DIY Matcha Sugar Scrub
As many of you probably know, I took the Marine Conservation Society's challenge to #GoPlasticFree in July 2018 and it was a month of research, learning and finding new ways to eliminate single-use plastics in my life. The cosmetics industry plays quite a big role in adding up to the mountains of plastic waste that we generate every day. Identifying and questioning your habits is the first step to take: What do I buy and how often? What is it for? Do I really need it? If so, can I find a plastic-free alternative?
I am terrible at remembering to moisturise my skin, and even if I do remember I hate the very sticky and greasy feeling that moisturisers leave on my skin. Many of the plastic free moisturiser options out there are quite sticky and greasy and not something I could use every day. So, most of the time I don't moisturise and I realise that my skin might not appreciate being neglected. However, I think I have found a solution for my problem - sugar scrubs made with coconut oil!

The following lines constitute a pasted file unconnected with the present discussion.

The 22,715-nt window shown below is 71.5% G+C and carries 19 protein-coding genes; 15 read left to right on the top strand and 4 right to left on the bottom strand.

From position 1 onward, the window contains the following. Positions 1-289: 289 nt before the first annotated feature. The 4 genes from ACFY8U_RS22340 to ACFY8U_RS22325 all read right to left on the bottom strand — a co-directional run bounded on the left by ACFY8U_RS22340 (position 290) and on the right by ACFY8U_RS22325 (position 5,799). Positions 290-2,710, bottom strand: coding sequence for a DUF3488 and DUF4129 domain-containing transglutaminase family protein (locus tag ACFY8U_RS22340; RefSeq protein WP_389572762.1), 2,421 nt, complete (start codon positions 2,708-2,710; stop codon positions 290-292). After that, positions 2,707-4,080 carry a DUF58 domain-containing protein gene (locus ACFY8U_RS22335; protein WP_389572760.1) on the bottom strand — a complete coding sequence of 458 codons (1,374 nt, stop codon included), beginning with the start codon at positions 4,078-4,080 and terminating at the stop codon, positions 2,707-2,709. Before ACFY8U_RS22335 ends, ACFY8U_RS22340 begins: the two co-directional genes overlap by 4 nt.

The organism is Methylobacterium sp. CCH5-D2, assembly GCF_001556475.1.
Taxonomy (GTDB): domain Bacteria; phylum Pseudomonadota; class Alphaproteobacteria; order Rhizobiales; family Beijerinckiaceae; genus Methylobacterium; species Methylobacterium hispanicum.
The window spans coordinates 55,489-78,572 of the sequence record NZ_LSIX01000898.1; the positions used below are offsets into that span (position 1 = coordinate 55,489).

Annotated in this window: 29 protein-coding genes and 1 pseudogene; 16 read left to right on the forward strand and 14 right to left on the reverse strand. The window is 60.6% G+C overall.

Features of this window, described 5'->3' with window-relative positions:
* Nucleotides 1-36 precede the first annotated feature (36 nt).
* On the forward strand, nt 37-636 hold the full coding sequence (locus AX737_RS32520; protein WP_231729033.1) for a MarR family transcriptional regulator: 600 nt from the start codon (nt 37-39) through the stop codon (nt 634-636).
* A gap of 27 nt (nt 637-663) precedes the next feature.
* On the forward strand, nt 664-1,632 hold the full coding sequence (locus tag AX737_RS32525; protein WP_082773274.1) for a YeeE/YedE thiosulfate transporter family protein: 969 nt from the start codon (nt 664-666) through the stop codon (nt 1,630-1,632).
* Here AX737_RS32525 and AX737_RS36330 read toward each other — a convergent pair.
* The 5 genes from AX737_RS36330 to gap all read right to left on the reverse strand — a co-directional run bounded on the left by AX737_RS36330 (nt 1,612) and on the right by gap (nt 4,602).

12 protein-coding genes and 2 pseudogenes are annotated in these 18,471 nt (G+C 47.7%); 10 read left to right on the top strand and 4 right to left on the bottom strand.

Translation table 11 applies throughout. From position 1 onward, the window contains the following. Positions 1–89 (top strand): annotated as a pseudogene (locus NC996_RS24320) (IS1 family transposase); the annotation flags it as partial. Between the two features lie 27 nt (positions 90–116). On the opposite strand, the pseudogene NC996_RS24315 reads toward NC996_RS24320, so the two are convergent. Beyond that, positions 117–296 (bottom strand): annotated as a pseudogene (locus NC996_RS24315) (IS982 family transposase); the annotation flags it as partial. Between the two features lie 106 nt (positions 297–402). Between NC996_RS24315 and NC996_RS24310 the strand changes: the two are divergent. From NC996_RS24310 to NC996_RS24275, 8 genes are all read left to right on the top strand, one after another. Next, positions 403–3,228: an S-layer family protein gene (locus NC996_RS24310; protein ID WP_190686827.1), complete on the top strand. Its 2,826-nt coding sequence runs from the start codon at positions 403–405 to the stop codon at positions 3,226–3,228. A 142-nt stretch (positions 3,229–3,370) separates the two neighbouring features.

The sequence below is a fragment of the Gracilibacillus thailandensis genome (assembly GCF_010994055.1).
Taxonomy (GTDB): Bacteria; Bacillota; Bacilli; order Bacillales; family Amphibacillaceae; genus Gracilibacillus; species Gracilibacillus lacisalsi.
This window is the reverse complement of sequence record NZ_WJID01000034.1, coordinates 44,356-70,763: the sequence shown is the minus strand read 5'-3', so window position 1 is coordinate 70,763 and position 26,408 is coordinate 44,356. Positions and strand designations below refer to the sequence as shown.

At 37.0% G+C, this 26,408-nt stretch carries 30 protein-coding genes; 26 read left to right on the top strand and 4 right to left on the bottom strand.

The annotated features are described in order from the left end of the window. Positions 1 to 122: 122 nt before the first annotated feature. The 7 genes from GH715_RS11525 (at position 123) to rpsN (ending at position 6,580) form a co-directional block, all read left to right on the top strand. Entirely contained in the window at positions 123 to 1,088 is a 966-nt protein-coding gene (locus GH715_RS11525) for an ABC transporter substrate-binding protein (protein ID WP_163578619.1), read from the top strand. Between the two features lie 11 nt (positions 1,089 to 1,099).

To reduce plastic waste, I decided to look into making your own cosmetics products and body scrub jumped at me as a fun and easy multi purpose (exfoliate and moisturise) product to start with. By making your own scrub you can be sure that you are scrubbing your skin with safe, natural ingredients and that you are also not pouring harmful things down the drain. In this blog post I will talk a little bit about sustainability of sugar and coconut oil, share my easy recipe for Matcha Sugar Scrub and also list a few other ideas for easy sugar scrubs that you can try making at home.
The two main ingredients you need to make your own body scrub are:
Depending on how much abrasion you are looking for your scrub to have you can choose from many types of sugar. I chose to go with granulated sugar for this body scrub, but if I was making a face scrub, I might use slightly gentler caster sugar instead. Then there is the choice between cane sugar (tropical climate) and beet sugar (temperate climate - grown in the UK)... Both of them are rather evil: they contibute to soil erosion and they are very needy for pesticides and fertilisers leading to harmful run-offs and pollution.